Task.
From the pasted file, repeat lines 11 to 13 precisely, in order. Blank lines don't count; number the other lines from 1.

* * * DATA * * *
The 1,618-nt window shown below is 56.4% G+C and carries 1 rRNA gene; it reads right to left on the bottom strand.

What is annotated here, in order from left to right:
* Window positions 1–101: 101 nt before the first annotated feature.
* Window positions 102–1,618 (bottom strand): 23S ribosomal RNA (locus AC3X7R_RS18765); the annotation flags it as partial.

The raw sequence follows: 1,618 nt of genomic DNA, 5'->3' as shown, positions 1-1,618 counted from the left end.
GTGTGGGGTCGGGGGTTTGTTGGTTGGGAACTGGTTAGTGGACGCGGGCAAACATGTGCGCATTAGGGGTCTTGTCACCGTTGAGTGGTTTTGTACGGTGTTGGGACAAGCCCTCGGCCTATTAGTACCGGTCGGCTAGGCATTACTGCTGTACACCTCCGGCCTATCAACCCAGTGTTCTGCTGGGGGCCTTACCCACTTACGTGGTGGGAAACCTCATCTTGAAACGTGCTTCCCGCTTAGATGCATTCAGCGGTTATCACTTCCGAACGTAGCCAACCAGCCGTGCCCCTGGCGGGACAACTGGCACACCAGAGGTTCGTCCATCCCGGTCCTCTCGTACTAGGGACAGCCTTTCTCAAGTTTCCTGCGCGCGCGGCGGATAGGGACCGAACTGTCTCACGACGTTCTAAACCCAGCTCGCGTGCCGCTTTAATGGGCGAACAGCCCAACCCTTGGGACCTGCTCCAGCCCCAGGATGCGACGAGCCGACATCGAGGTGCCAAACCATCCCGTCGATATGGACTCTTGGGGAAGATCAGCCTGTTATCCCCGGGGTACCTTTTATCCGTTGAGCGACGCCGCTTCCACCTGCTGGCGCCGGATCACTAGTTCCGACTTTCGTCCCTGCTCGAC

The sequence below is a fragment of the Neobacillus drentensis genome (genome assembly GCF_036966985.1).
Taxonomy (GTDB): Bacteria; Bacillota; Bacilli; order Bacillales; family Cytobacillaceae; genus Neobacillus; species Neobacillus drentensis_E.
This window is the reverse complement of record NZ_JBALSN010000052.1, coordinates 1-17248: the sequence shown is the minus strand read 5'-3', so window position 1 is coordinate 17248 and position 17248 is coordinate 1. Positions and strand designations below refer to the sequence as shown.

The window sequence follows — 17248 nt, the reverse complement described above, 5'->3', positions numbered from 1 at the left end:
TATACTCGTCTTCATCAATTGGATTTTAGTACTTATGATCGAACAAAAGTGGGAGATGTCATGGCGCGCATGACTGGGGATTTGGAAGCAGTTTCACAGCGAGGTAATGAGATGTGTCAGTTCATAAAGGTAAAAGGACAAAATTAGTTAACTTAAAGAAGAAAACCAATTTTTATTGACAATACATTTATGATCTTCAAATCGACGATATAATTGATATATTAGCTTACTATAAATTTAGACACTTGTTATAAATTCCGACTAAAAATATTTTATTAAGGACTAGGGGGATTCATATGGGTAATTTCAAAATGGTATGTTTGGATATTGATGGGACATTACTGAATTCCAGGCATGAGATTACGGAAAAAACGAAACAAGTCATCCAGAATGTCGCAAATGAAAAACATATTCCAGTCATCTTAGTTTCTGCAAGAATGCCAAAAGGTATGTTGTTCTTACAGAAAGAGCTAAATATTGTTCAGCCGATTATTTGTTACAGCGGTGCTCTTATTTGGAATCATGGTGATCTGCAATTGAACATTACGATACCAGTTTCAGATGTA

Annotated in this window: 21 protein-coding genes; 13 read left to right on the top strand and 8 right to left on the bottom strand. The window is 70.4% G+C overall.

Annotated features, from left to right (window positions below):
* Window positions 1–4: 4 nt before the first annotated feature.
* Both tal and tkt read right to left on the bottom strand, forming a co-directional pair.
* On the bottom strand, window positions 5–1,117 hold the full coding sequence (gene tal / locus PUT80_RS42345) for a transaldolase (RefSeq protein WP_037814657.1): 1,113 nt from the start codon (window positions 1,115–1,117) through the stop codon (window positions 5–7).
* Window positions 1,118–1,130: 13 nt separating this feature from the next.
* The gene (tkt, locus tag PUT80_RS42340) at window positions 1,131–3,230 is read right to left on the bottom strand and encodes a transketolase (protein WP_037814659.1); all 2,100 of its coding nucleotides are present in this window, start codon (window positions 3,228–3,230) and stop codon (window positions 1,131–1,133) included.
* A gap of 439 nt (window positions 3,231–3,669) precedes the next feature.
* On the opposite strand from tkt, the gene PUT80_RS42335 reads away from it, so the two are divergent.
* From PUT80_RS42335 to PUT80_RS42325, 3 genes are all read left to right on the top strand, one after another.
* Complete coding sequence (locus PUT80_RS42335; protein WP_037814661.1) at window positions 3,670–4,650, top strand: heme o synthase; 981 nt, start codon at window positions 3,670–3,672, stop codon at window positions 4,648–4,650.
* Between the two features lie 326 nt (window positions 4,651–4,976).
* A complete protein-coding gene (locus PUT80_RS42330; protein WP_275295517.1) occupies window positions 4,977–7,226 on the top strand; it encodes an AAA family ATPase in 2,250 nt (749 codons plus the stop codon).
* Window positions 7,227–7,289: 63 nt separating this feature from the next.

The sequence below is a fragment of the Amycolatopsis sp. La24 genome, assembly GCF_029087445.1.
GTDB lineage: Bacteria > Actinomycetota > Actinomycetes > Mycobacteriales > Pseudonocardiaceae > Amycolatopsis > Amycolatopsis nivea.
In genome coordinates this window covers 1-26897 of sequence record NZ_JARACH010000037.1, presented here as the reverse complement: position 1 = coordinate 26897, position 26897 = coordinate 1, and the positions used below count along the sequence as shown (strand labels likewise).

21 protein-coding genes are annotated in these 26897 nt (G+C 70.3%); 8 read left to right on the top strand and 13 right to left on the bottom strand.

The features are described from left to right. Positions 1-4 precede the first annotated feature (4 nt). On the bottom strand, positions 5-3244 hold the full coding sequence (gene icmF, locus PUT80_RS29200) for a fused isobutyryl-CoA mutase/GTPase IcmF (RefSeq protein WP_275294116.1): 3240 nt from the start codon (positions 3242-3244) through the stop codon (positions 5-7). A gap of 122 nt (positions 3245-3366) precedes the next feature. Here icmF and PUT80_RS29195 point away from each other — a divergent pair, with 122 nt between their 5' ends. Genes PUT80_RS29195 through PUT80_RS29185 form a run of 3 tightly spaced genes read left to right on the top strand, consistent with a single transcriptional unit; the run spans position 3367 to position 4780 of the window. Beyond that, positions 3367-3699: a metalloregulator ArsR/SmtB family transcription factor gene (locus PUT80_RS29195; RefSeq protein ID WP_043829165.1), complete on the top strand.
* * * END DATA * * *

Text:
TATACTCGTCTTCATCAATTGGATTTTAGTACTTATGATCGAACAAAAGTGGGAGATGTCATGGCGCGCATGACTGGGGATTTGGAAGCAGTTTCACAGCGAGGTAATGAGATGTGTCAGTTCATAAAGGTAAAAGGACAAAATTAGTTAACTTAAAGAAGAAAACCAATTTTTATTGACAATACATTTATGATCTTCAAATCGACGATATAATTGATATATTAGCTTACTATAAATTTAGACACTTGTTATAAATTCCGACTAAAAATATTTTATTAAGGACTAGGGGGATTCATATGGGTAATTTCAAAATGGTATGTTTGGATATTGATGGGACATTACTGAATTCCAGGCATGAGATTACGGAAAAAACGAAACAAGTCATCCAGAATGTCGCAAATGAAAAACATATTCCAGTCATCTTAGTTTCTGCAAGAATGCCAAAAGGTATGTTGTTCTTACAGAAAGAGCTAAATATTGTTCAGCCGATTATTTGTTACAGCGGTGCTCTTATTTGGAATCATGGTGATCTGCAATTGAACATTACGATACCAGTTTCAGATGTA

Annotated in this window: 21 protein-coding genes; 13 read left to right on the top strand and 8 right to left on the bottom strand. The window is 70.4% G+C overall.

Annotated features, from left to right (window positions below):